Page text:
Take the 2-minute tour ×
Mathematics Stack Exchange is a question and answer site for people studying math at any level and professionals in related fields. It's 100% free, no registration required.

Let $M := C_0^{\infty}(\mathbb{R}^n)$ denote the smooth maps with compact support. Then we have a map

$\Delta:M\rightarrow M,\,\, f\mapsto \Delta f$,

where $\Delta f = \sum_{i=1}^{n} \frac{\partial^2}{\partial x_i^2}f$ is the Laplacian. I am wondering if $\Delta$ is surjective, i.e. if for any $f\in M$ there exists an $F\in M$ with $\Delta F = f$. Is that true?

Thanks for your help!

share|improve this question
5  
Laplacian is the divergence of gradient. By the divergence theorem the integral of Laplacian must be zero. –  user31373 Sep 13 '12 at 11:14
    
@LKV: I don't understand how this helps me. Could you please elaborate? Thanks. –  Sh4pe Sep 13 '12 at 13:02
    
re LVK's comment , start with $\mathbb R^1$ –  mike Sep 13 '12 at 14:30

2 Answers 2

up vote 7 down vote accepted

It is very far from being surjective. Note that if $f\in C^\infty_0$ and $u$ is any harmonic function in the entire space, then $\int (\Delta f)u=\int f(\Delta u)=0$ (integration by parts or Green). This imposes infinitely many independent restrictions on the functions that can be represented as Laplacians of smooth compactly supported functions in every dimension above $1$ (in dimension $1$ the only harmonic functions are linear).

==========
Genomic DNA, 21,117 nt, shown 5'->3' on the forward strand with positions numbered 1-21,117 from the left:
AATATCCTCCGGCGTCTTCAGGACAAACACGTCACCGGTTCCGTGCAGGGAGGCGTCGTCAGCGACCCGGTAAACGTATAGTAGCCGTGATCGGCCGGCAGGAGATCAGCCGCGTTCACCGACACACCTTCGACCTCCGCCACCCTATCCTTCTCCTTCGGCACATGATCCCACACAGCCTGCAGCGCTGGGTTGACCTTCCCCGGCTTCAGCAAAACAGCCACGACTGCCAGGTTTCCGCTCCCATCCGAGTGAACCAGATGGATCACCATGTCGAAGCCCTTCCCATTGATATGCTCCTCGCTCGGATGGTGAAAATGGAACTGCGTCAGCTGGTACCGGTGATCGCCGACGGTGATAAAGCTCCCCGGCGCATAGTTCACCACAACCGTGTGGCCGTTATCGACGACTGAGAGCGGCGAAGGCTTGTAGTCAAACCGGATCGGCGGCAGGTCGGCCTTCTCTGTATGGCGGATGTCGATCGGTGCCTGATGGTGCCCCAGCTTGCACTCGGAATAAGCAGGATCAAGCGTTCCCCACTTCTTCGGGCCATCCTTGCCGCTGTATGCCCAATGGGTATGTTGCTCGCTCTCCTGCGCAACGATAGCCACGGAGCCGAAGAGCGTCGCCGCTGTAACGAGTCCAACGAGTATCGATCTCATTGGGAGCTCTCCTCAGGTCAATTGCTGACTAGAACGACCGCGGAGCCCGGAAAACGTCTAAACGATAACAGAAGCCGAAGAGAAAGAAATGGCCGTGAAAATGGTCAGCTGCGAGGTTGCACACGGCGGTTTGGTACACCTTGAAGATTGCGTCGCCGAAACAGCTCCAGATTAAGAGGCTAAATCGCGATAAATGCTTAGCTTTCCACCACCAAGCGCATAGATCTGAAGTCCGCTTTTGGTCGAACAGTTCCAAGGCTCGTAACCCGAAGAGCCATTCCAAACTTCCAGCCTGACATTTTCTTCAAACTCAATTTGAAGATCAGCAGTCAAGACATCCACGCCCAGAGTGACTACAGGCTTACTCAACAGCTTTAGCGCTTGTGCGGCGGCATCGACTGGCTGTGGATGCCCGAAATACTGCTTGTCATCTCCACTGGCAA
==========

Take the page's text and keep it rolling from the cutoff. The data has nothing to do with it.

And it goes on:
share|improve this answer
    
Could you please specify what exactly you mean by "infinitely many independent restrictions"? How can I construct an $f$ from you comment that cannot be written as $\Delta F$? –  Sh4pe Sep 13 '12 at 12:56
    
Ah - yeah. Got it now. Thank you! –  Sh4pe Sep 13 '12 at 14:30

This can not be true. If it would, it would imply that the fundamental solution of laplace equation is unique, which is obviously false. Igor.

share|improve this answer
    
I came up with this question when I was asking myself wheather the fundamental solution of the laplace equation is unique. So it is not? Why is this obvious? Any hints to literature maybe? Thank you for your answer. –  Sh4pe Sep 13 '12 at 13:56
    
Damn, I'm stupid: if you add to any fundamental solution an harmonic function, you get another one... Well, I'm a beginner in this topic, so please be patient with me ;) –  Sh4pe Sep 13 '12 at 14:58
2  
Very good literature: amazon.de/Dostojewski/lm/3T09G5CNUPF7K –  AlexisZorbas Sep 13 '12 at 14:58
    

Your Answer

 
discard

By posting your answer, you agree to the privacy policy and terms of service.

Not the answer you're looking for? Browse other questions tagged or ask your own question.